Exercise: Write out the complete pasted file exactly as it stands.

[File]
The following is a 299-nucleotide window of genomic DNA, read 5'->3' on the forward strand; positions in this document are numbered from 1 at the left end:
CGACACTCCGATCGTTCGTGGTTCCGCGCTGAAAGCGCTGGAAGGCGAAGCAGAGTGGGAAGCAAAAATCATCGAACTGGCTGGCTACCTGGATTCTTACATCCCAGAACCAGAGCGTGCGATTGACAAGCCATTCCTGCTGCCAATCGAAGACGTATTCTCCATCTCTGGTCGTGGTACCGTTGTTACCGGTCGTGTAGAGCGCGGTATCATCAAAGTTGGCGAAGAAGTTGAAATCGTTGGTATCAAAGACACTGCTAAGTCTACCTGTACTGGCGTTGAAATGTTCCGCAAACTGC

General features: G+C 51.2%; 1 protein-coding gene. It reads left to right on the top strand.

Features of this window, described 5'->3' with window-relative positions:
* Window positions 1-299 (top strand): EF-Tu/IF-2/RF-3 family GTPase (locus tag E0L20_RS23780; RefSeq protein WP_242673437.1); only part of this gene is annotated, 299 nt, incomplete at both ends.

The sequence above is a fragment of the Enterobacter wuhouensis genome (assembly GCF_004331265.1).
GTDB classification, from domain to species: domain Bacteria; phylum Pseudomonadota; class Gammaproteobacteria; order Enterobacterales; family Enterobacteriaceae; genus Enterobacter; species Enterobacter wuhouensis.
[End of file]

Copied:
The following is a 299-nucleotide window of genomic DNA, read 5'->3' on the forward strand; positions in this document are numbered from 1 at the left end:
CGACACTCCGATCGTTCGTGGTTCCGCGCTGAAAGCGCTGGAAGGCGAAGCAGAGTGGGAAGCAAAAATCATCGAACTGGCTGGCTACCTGGATTCTTACATCCCAGAACCAGAGCGTGCGATTGACAAGCCATTCCTGCTGCCAATCGAAGACGTATTCTCCATCTCTGGTCGTGGTACCGTTGTTACCGGTCGTGTAGAGCGCGGTATCATCAAAGTTGGCGAAGAAGTTGAAATCGTTGGTATCAAAGACACTGCTAAGTCTACCTGTACTGGCGTTGAAATGTTCCGCAAACTGC

General features: G+C 51.2%; 1 protein-coding gene. It reads left to right on the top strand.

Features of this window, described 5'->3' with window-relative positions:
* Window positions 1-299 (top strand): EF-Tu/IF-2/RF-3 family GTPase (locus tag E0L20_RS23780; RefSeq protein WP_242673437.1); only part of this gene is annotated, 299 nt, incomplete at both ends.

The sequence above is a fragment of the Enterobacter wuhouensis genome (assembly GCF_004331265.1).
GTDB classification, from domain to species: domain Bacteria; phylum Pseudomonadota; class Gammaproteobacteria; order Enterobacterales; family Enterobacteriaceae; genus Enterobacter; species Enterobacter wuhouensis.